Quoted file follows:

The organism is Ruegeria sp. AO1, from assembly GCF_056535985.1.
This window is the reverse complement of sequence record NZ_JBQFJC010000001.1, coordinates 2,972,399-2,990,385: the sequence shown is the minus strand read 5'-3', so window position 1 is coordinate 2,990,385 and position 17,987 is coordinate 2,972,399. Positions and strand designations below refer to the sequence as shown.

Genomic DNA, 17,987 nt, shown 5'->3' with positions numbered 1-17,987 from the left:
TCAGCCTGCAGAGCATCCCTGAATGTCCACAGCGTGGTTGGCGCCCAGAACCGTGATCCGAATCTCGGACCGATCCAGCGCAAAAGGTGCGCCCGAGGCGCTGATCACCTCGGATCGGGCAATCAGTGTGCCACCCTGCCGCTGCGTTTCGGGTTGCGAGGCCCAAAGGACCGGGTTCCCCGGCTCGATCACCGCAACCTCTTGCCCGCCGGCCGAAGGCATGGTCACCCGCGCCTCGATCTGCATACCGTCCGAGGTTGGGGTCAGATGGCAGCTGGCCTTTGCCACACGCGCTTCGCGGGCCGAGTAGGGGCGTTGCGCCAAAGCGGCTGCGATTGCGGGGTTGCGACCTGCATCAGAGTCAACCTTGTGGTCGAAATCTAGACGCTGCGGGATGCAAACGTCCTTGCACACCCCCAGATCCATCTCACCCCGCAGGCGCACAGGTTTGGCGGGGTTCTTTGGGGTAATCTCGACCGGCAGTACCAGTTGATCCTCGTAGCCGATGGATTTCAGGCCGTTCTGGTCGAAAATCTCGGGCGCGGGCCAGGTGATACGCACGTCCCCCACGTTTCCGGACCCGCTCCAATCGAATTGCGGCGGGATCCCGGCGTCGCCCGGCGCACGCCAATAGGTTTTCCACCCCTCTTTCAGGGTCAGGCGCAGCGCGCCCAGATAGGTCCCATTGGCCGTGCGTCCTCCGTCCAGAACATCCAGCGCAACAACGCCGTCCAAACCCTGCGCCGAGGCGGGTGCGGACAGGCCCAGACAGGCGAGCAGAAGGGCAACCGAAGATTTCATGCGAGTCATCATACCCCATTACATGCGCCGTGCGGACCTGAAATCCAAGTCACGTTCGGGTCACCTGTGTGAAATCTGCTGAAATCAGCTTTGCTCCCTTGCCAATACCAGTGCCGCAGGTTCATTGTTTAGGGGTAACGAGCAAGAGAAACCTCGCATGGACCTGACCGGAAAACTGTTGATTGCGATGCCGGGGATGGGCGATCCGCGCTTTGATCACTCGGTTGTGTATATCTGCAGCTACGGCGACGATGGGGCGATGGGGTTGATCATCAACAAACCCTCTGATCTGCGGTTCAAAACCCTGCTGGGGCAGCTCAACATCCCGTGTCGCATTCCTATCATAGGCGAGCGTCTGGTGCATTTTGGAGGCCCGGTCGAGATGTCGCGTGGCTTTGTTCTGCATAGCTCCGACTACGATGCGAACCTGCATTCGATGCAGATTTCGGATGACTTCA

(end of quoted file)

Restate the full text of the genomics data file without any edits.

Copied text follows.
The organism is Ruegeria sp. AO1, from assembly GCF_056535985.1.
This window is the reverse complement of sequence record NZ_JBQFJC010000001.1, coordinates 2,972,399-2,990,385: the sequence shown is the minus strand read 5'-3', so window position 1 is coordinate 2,990,385 and position 17,987 is coordinate 2,972,399. Positions and strand designations below refer to the sequence as shown.

Genomic DNA, 17,987 nt, shown 5'->3' with positions numbered 1-17,987 from the left:
TCAGCCTGCAGAGCATCCCTGAATGTCCACAGCGTGGTTGGCGCCCAGAACCGTGATCCGAATCTCGGACCGATCCAGCGCAAAAGGTGCGCCCGAGGCGCTGATCACCTCGGATCGGGCAATCAGTGTGCCACCCTGCCGCTGCGTTTCGGGTTGCGAGGCCCAAAGGACCGGGTTCCCCGGCTCGATCACCGCAACCTCTTGCCCGCCGGCCGAAGGCATGGTCACCCGCGCCTCGATCTGCATACCGTCCGAGGTTGGGGTCAGATGGCAGCTGGCCTTTGCCACACGCGCTTCGCGGGCCGAGTAGGGGCGTTGCGCCAAAGCGGCTGCGATTGCGGGGTTGCGACCTGCATCAGAGTCAACCTTGTGGTCGAAATCTAGACGCTGCGGGATGCAAACGTCCTTGCACACCCCCAGATCCATCTCACCCCGCAGGCGCACAGGTTTGGCGGGGTTCTTTGGGGTAATCTCGACCGGCAGTACCAGTTGATCCTCGTAGCCGATGGATTTCAGGCCGTTCTGGTCGAAAATCTCGGGCGCGGGCCAGGTGATACGCACGTCCCCCACGTTTCCGGACCCGCTCCAATCGAATTGCGGCGGGATCCCGGCGTCGCCCGGCGCACGCCAATAGGTTTTCCACCCCTCTTTCAGGGTCAGGCGCAGCGCGCCCAGATAGGTCCCATTGGCCGTGCGTCCTCCGTCCAGAACATCCAGCGCAACAACGCCGTCCAAACCCTGCGCCGAGGCGGGTGCGGACAGGCCCAGACAGGCGAGCAGAAGGGCAACCGAAGATTTCATGCGAGTCATCATACCCCATTACATGCGCCGTGCGGACCTGAAATCCAAGTCACGTTCGGGTCACCTGTGTGAAATCTGCTGAAATCAGCTTTGCTCCCTTGCCAATACCAGTGCCGCAGGTTCATTGTTTAGGGGTAACGAGCAAGAGAAACCTCGCATGGACCTGACCGGAAAACTGTTGATTGCGATGCCGGGGATGGGCGATCCGCGCTTTGATCACTCGGTTGTGTATATCTGCAGCTACGGCGACGATGGGGCGATGGGGTTGATCATCAACAAACCCTCTGATCTGCGGTTCAAAACCCTGCTGGGGCAGCTCAACATCCCGTGTCGCATTCCTATCATAGGCGAGCGTCTGGTGCATTTTGGAGGCCCGGTCGAGATGTCGCGTGGCTTTGTTCTGCATAGCTCCGACTACGATGCGAACCTGCATTCGATGCAGATTTCGGATGACTTCA